San Diego’s weather in 2018 was almost uniformly warm and dry. Until late in the year, when it was neither.
2019 begins with its own personality: cool days and cold nights, with a couple of storms over the next week that should get the month off to a fairly wet start. Rain is expected to begin Saturday night and continue off and on through Sunday evening. Another storm should arrive Wednesday or Thursday, according to the National Weather Service.
That’s quite a change from the bulk of 2018 — until December arrived.
“What we’ve seen over the last couple of weeks is representative of (El Niño),” said Matt Moreland, the meteorologist in charge of the National Weather Service’s office in Rancho Bernardo. “We are definitely in an active pattern that will last into mid-January.”
Moreland said he could discuss upcoming weather and forecasts, but because of the partial government shutdown, he was not authorized to comment on a recap of 2018’s weather.
When 2018 started, El Niño was nowhere in sight. In fact, San Diego had just emerged from one of the driest falls in city history. Only 0.09 of an inch of rain had fallen from Oct. 1 to Dec. 31, 2017. January 2018 brought one very wet day: Jan. 9, when 1.57 inches fell, but that was about it.The month overall was drier than normal, and that pattern held until December, which had 3.02 inches and was the only month wetter than normal.
February, usually the city’s wettest month with an average of 2.27 inches, delivered just 0.36 of an inch. March, on average San Diego’s third wettest month with 1.81 inches, mustered just 0.95 of an inch. April brought only 0.02.
The dry late winter and spring, also felt in the county’s backcountry, created prime wildfire conditions. The West fire flared in July, caused evacuations in Alpine, destroyed 18 structures and damaged eight more. But San Diego County dodged the massive, uncontrollable and devastating fires that ravaged much of California in 2018.
In terms of temperature, May was 2018’s anomaly. The month finished 0.5 of a degree cooler than normal. It was the only month of the year that wasn’t at least one degree warmer than normal, and it was the first month in 4½ years that was cooler than normal.
In 2018, San Diego had its second warmest January on record, its fifth warmest July, a November that tied for the third warmest, and the warmest August the city has ever seen, with records going back to 1874.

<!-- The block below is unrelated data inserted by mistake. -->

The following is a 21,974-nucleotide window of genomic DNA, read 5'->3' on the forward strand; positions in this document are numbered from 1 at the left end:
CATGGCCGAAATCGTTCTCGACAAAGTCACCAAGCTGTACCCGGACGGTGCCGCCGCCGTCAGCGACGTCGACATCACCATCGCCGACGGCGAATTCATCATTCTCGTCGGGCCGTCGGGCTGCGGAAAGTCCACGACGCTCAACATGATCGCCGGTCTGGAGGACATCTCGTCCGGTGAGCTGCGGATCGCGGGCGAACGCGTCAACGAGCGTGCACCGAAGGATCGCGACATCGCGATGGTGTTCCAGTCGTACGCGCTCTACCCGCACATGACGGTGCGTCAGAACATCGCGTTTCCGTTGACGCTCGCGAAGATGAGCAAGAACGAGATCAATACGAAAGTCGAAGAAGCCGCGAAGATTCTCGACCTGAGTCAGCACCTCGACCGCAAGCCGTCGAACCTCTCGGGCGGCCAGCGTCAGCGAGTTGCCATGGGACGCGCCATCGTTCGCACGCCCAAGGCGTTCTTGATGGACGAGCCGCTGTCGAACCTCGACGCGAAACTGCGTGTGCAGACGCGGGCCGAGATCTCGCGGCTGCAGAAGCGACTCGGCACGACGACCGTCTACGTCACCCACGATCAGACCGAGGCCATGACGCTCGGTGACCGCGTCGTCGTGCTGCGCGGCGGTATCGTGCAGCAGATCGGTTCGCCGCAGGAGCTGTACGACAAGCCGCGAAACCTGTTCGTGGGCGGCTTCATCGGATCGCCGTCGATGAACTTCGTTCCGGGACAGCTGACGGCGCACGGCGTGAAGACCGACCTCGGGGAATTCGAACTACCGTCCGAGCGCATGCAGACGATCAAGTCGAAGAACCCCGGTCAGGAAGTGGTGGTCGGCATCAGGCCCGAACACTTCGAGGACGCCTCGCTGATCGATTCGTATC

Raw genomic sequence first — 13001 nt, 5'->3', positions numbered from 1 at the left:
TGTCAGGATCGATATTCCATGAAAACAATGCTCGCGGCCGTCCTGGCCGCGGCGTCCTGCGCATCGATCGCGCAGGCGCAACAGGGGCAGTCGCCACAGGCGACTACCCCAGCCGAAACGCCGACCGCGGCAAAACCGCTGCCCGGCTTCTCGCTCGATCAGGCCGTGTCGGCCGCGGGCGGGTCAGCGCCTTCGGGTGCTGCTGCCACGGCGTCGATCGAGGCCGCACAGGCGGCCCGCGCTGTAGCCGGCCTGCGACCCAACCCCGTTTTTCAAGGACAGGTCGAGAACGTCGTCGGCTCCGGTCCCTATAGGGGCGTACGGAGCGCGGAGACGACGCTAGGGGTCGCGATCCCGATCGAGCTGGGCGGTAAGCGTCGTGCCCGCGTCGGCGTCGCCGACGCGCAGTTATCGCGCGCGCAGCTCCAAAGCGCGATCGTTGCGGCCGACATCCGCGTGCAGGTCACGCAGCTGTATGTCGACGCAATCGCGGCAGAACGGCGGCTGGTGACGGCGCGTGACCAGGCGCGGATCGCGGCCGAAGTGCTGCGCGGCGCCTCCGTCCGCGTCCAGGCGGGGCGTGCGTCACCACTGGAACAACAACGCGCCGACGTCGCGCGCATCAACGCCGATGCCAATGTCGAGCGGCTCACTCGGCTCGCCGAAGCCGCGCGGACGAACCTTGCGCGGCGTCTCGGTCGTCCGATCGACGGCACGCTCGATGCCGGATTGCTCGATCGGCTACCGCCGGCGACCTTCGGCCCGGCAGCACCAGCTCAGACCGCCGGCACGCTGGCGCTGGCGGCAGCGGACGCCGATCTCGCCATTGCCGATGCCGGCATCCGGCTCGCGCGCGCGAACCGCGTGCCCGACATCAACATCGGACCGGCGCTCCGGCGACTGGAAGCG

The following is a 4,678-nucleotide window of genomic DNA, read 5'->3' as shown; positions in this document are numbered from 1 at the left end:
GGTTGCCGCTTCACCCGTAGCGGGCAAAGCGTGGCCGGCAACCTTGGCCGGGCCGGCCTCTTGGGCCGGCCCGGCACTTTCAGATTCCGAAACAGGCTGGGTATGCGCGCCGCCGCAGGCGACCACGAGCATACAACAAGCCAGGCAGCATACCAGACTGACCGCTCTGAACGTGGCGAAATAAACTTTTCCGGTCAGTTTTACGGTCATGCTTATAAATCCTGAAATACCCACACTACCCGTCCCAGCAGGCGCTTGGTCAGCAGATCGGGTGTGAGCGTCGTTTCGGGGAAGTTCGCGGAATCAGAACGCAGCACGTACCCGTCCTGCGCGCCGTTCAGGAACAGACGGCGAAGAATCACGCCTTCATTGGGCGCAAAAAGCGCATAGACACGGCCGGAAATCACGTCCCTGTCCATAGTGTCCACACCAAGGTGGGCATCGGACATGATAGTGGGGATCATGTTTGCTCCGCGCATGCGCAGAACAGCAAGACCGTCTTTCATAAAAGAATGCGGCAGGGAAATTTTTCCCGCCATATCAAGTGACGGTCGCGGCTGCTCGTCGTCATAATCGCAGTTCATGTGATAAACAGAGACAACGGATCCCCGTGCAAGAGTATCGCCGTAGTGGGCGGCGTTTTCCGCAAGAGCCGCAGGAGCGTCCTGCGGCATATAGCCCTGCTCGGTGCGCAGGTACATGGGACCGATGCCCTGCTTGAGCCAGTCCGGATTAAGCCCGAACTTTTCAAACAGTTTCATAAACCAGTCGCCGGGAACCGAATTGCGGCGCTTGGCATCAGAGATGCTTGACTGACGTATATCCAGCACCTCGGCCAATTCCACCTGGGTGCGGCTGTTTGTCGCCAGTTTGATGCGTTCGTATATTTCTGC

August was a particularly miserable month around the county. Utility bills soared as many people ran their air conditioners around the clock. The daytime high peaked at 91 degrees Aug. 7, but it was the nights that brought the most misery.
In San Diego, the temperature never dropped below 70 degrees all month — even in the dead of night. The low of 77 degrees on Aug. 9 set the record for the warmest August night in city history. The next day broke that record and matched the highest minimum temperature (78) ever recorded in San Diego — for any month of the year. Records for the highest minimum were set or tied 10 of the first 12 days of the month.
The record warmth was blamed on three factors: a very warm air mass that hung out over much of the West; extremely high humidity; and record-high sea-surface temperatures off the county coast.
At Scripps Pier, where ocean temperatures have been monitored for 102 years, on Aug. 1 the water hit 78.6 degrees, which broke the the all-time record that had stood since 1931. Two days, later the reading was 78.8. Then it climbed to 79.2 and finally maxed out at 79.5 on Aug. 9. Other spots along the county coast were showing water readings of 80 degrees or more.
With waters that warm, when the usual onshore breezes kicked in, they brought no relief to the coast communities.
When fall arrived, the warmth continued. The San Diego was warmer than normal for 65 straight days, from Oct. 24 to Dec.27. On the year, 68 days were cooler than the daily climatological norm, two were exactly normal, and 295 were warmer than normal.
Overall, 2018 tied with 2016 as San Diego’s sixth warmest year on record. Every year since 2014 in San Diego has been in the top 9; 2014 was the warmest, and 2015 was the second warmest.
The high temperature in 2018 was 96, on July 6, and the low for the year was 41, on Dec. 29.
December not only had the year’s coldest day, it also had its wettest. On Dec. 6, 1.80 inches of rain fell in about seven hours. The storm included an impressive, loud thunderstorm that knocked out power around downtown San Diego and caused minor street flooding.
A cold storm also dropped rain on New Year’s Eve and produced a water spout and funnel cloud off the North County coast.
Now the question is, will the wet pattern in December carry over into 2019? El Niño, which tilts the odds toward a wet winter in Southern California, is forming in the central Pacific. But recent El Niños haven’t lived up to their promise.
The “monster” El Niño of 2015-16, which came in the midst of a multi-year drought and was supposed to provide the closest thing to a guaranteed wet winter, fizzled and left the state dry. The El Niño forming now is not nearly as strong.
The Climate Prediction Center’s latest projection for the winter calls for equal chances of wet, dry or normal weather from January through March.The National Weather Service’s Moreland said that although the current pattern creates the potential for storms through mid-January, it is difficult to say what will happen beyond that point.